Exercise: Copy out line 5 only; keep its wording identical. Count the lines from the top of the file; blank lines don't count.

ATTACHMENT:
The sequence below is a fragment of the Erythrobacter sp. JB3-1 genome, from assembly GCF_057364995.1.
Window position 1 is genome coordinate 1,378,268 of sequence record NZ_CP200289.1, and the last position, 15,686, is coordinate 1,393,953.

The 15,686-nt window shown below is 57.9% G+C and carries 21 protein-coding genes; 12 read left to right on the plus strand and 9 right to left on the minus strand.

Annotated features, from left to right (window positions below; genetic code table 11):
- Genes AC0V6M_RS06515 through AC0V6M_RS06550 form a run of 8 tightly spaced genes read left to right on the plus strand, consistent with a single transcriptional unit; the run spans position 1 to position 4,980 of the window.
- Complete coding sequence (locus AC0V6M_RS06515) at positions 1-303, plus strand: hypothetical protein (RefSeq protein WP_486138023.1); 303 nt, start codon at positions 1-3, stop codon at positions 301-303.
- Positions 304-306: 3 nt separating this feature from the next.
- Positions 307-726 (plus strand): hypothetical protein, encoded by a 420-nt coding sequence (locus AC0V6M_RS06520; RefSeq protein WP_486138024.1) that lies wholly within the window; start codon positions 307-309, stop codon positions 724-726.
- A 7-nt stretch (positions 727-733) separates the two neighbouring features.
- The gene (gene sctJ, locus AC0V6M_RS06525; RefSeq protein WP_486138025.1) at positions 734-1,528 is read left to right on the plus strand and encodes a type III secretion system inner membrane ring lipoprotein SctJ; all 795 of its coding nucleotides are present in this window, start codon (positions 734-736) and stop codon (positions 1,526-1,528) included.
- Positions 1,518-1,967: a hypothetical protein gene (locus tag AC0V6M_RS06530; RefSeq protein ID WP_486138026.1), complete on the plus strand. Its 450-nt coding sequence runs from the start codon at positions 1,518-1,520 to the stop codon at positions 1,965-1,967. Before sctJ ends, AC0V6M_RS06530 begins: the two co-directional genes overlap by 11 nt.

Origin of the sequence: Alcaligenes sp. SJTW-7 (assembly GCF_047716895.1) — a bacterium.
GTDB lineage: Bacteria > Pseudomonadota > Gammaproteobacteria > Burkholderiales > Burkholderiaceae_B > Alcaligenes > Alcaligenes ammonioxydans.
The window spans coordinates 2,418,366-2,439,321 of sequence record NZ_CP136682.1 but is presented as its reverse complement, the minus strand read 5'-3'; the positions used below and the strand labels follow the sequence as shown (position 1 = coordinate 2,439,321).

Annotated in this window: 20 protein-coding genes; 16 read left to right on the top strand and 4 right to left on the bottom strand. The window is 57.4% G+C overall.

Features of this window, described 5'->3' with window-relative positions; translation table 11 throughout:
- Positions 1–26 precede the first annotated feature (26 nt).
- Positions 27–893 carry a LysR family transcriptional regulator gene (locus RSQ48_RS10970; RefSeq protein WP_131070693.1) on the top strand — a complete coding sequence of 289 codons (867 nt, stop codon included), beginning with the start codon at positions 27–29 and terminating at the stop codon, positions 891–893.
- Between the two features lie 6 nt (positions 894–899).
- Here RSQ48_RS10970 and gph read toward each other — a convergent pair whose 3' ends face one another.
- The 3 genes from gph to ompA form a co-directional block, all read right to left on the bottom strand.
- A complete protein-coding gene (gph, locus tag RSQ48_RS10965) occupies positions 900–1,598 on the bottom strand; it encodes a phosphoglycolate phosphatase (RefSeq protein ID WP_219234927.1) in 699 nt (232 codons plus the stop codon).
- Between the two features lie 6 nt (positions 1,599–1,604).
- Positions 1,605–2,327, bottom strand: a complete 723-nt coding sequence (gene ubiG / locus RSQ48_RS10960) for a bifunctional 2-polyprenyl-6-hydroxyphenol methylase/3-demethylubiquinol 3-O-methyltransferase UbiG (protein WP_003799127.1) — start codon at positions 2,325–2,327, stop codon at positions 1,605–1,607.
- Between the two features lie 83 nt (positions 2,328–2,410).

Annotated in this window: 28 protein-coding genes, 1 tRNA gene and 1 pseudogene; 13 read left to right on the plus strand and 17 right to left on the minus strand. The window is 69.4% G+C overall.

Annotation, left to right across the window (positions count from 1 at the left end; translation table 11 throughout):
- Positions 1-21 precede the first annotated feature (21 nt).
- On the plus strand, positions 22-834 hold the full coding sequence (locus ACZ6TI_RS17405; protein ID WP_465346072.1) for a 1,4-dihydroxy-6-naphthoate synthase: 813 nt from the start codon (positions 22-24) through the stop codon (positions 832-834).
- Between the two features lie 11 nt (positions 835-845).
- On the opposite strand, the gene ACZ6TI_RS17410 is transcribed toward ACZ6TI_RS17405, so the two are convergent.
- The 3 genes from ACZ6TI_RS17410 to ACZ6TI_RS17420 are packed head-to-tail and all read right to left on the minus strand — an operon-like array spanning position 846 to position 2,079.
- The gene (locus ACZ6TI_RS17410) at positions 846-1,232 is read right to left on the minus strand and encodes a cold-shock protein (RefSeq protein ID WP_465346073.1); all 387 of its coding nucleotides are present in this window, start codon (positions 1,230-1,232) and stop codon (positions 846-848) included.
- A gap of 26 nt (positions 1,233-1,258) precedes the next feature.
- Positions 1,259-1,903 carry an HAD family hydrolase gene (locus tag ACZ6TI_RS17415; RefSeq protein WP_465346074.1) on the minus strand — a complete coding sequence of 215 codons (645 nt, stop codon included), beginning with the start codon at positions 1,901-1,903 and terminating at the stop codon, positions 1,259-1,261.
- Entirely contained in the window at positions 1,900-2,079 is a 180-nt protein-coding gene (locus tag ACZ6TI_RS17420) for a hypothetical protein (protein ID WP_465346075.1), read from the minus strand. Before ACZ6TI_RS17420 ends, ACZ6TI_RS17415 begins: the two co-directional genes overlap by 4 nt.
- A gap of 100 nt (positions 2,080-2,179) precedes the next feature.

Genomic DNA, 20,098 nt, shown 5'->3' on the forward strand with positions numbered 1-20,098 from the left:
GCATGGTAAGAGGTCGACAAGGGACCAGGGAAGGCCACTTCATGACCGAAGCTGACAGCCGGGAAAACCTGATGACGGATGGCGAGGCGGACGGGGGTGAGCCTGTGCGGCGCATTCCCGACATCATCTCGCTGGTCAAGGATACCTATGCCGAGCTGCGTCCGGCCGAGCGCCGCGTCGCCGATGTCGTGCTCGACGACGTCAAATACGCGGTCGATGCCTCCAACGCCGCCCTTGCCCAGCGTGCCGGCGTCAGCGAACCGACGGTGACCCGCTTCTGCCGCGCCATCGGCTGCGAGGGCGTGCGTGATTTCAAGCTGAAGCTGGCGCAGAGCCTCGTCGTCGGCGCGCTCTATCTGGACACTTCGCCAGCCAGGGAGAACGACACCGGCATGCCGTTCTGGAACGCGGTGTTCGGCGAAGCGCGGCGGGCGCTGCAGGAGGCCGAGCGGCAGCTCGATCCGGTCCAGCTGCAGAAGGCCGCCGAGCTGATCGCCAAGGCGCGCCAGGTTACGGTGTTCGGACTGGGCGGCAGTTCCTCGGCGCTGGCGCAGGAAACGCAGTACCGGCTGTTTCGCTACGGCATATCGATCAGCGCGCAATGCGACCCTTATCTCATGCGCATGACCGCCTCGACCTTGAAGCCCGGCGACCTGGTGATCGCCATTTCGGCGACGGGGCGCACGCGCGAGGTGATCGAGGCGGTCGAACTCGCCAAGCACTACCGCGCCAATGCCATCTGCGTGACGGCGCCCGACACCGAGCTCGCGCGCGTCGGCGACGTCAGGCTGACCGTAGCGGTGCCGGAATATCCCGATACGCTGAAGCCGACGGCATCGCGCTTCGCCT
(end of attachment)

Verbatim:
- Genes AC0V6M_RS06515 through AC0V6M_RS06550 form a run of 8 tightly spaced genes read left to right on the plus strand, consistent with a single transcriptional unit; the run spans position 1 to position 4,980 of the window.